Travis Kelce Explains His Attitude Problem “I don’t see what is wrong because I have a goal in mind and must achieve it..”

Travis Shout at Coach


Travis Kelce knows he fucked up on the Super Bowl sideline Sunday, and like the kind of emotionally mature man deserving of Taylor Swift’s company, he is talking about it.


Travis Kelce shout at Chiefs coach

On New Heights, the Kelce brothers’ podcast, the football stars ran back the tape on Travis’s temper tantrum with Kansas City Chiefs coach Andy Reid. “Oh, shit,” Travis recalls he thought at the time, adding, “Sometimes those emotions get away from me, man, and that’s been the battle of my career.”

“Kelce is given to raw emotion, a fount of ‘Let’s fucking go’ and pro wrestling bravado,” Tom Kludt wrote in his 2023 Vanity Fair profile of Kelce.

After last year’s super bowl, Kludt noted, Kelce “commandeered the postgame interview on Fox, first emitting a primal scream and then, while jabbing his finger at the camera, calling out anyone who doubted the Chiefs along the way.”

Travis Kelce and Jason Kelce New Heights

Travis denied he pushed his coach on Sunday night, making a distinction between using force and “running up on him.” Just before the game started, Reid had actually declared Travis’s temper a thing of the past.

“As a player, he has always been very good,” Reid told CBS. “Now, he had a temper. So on the field, he would go off and do some crazy things.”

But Travis’s temper made a postseason comeback, and his gaping, sweaty scream face immediately lit up the Swiftverse, who called red flags on the play.

It was remarkable enough to still be a story today, day three, even in sports talk media where announcers and experts are accustomed to the sight of athletes blowing their lids.

The Kelce brothers’ podcast has never seemed PR-micromanaged, but it was a smart move to acknowledge and address it. (Travis Kelce did not respond to Vanity Fair with further comment.)

Did we forget what we were watching? In our collective persona creation of Travis as some kind of epic Build-a-Bear boyfriend, custom-made for Swift, everyone seems to have forgotten what the guy actually does for a living.

Travis’s career is in an industry based on grown men violently slamming one another around in the name of glory and money. I’m old enough to remember when we had a healthy amount of national anxiety about our problematic passion for football.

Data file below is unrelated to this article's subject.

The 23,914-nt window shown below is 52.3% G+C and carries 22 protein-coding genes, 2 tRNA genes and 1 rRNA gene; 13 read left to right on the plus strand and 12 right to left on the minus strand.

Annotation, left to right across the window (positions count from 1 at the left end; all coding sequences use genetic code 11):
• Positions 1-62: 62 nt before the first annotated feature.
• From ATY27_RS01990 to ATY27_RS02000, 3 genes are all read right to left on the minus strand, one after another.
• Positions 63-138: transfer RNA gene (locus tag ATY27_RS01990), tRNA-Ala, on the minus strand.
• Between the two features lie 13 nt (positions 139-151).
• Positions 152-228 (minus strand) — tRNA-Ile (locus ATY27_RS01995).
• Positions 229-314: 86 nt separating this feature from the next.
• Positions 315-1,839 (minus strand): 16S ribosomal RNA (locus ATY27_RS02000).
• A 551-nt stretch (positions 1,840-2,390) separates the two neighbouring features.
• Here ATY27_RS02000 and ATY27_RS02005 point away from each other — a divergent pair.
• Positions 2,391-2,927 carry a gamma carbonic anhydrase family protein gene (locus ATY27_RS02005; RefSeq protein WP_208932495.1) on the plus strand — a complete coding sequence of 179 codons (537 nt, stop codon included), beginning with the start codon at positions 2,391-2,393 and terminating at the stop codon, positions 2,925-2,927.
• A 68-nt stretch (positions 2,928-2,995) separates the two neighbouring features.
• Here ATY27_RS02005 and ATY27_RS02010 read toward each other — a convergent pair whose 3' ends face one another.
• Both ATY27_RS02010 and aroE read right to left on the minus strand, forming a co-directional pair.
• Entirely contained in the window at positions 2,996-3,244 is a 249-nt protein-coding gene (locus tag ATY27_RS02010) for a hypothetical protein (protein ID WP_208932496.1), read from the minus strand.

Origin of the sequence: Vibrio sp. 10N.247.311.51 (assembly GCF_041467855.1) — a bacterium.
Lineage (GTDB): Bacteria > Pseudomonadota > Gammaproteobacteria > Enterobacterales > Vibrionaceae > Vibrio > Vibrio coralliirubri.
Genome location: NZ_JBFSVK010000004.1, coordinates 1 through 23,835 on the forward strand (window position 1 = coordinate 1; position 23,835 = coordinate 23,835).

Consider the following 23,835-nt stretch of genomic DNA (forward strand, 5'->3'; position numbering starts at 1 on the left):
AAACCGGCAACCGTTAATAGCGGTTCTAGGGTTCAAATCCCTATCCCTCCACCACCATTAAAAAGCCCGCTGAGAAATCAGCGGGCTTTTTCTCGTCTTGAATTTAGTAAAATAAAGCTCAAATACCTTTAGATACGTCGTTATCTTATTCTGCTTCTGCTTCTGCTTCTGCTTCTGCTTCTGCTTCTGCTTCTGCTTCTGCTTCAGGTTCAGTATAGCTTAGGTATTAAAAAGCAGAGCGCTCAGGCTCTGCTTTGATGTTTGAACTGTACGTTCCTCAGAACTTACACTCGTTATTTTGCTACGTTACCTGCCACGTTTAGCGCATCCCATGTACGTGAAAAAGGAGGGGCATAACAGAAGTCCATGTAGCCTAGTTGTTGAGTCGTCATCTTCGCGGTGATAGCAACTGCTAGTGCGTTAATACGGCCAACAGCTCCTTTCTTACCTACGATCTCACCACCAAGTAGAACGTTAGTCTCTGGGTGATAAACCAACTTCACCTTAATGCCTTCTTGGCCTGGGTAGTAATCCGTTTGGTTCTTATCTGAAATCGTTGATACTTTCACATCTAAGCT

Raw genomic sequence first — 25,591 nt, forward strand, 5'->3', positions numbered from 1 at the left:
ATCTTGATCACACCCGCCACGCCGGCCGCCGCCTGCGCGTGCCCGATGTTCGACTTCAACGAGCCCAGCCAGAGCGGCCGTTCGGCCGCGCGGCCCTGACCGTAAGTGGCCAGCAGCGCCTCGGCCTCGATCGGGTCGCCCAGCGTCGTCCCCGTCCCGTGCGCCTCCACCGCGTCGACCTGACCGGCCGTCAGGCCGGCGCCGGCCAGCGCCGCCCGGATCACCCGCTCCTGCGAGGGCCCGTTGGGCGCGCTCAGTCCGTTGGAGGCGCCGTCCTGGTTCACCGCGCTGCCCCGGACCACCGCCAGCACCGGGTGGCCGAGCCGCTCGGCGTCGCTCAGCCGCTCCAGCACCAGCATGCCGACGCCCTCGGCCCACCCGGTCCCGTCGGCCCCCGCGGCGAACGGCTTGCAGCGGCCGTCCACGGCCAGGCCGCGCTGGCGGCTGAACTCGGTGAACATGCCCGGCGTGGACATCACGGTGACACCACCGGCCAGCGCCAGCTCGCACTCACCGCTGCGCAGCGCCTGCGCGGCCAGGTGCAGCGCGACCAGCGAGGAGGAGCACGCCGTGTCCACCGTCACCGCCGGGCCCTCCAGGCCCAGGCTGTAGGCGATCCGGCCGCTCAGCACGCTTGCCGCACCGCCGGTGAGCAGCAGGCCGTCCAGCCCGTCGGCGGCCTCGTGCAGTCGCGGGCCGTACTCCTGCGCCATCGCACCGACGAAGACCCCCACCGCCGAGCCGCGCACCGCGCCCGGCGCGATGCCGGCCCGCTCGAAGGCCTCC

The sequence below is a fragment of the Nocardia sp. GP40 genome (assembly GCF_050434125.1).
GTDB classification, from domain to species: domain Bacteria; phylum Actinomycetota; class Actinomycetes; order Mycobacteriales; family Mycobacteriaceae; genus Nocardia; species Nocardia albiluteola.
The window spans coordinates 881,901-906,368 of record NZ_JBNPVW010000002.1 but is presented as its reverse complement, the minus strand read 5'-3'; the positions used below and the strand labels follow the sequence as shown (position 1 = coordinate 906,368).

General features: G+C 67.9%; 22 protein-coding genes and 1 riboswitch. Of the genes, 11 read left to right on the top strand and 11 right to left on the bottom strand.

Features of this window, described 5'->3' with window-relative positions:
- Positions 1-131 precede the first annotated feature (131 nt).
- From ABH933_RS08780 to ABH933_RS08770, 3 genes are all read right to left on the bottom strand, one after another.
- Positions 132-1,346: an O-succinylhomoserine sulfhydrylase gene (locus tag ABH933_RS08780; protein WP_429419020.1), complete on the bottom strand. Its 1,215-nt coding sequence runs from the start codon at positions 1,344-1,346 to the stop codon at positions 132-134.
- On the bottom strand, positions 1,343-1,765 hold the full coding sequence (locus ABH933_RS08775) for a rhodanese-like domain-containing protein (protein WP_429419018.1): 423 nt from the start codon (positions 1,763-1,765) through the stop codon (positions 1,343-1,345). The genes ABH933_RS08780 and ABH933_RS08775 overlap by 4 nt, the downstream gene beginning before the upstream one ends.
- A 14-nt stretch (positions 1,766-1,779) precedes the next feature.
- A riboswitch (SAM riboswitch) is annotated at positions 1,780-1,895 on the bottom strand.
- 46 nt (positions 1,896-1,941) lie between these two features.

There’s the CTE specter—these guys are hurting themselves and one another enough to cause severe brain damage, which itself carries the potential for violence and aggressive behavior.

There’s the tension around kneeling, patriotism, and activism (Kelce once took a knee—the political conspiracists are all over it, fear not); this is a sport in which the bosses and many players are unable to uniformly acknowledge and condemn state violence against Black and brown people.

There’s the shaky symbiosis of college ball, where players can now be compensated for their image and likeness, if not their skill: “The dynamics of an unpaid labor force, asked to use their fragile bodies to generate revenue for ubiquitous institutions, make power impossible,” Bomani Jones wrote in this magazine in 2020. All of which manifested in a commercial slump for the NFL that started in 2017.

But the slump is standing back up, and perhaps owing to Swift herself, more people than ever tuned in and subsequently watched Travis lose it. This year’s Super Bowl was the most-watched telecast of all time, with nearly 124 million viewers (that’s more than six times the viewers of last year’s Oscars telecast, or more than 100 times the number of households that watched Barbie its first four days streaming on Max).

Even outside of football, athletes are known to have emotional outbursts, both against opponents and with their own teammates and coaches.

The NHL discourse of the week has centered on a cross-check—to the head. In the NBA, the Golden State Warriors’ Draymond Green recently returned from an indefinite suspension and picked up a long-running beef right where he left it.

Some of them are chronic dickheads. Have you ever heard of John “You Cannot Be Serious” McEnroe? And the scrutiny’s not always on men, either.

Though I think there are lots of bones to pick here, Serena Williams, Maria Sharapova, Elizabeth Lambert, and Danica Patrick all made Bleacher Report’s “35 Meanest Athletes of All Time” (ah, the days of low-hanging listicle fruit). Jason Kelce even went on Shaquille O’Neal’s podcast to talk about the anger phenomenon among athletes.

Does all this excuse Travis? No. The man himself doesn’t even seem to be excusing it as much as he is trying to wrestle with it and explain it, with the help of Jason (fellow teddy bear and apparent student of therapy).

On New Heights, Jason didn’t let his brother off the hook, either. “I’m not trying to make this situation acceptable, but this is what happens when you have highly motivated, passionate individuals,” the Eagles center said.

“You don’t become the best tight end in the world by being a fucking reasonable like levelheaded fucking person, like that’s not how it fucking works, alright?” he added. “You be the best in the world by being a fucking insane human being, that’s how it happens.”

Don’t hate the player, hate the game. Or, you know, as Taylor herself puts it, she loves the player, and you love the game.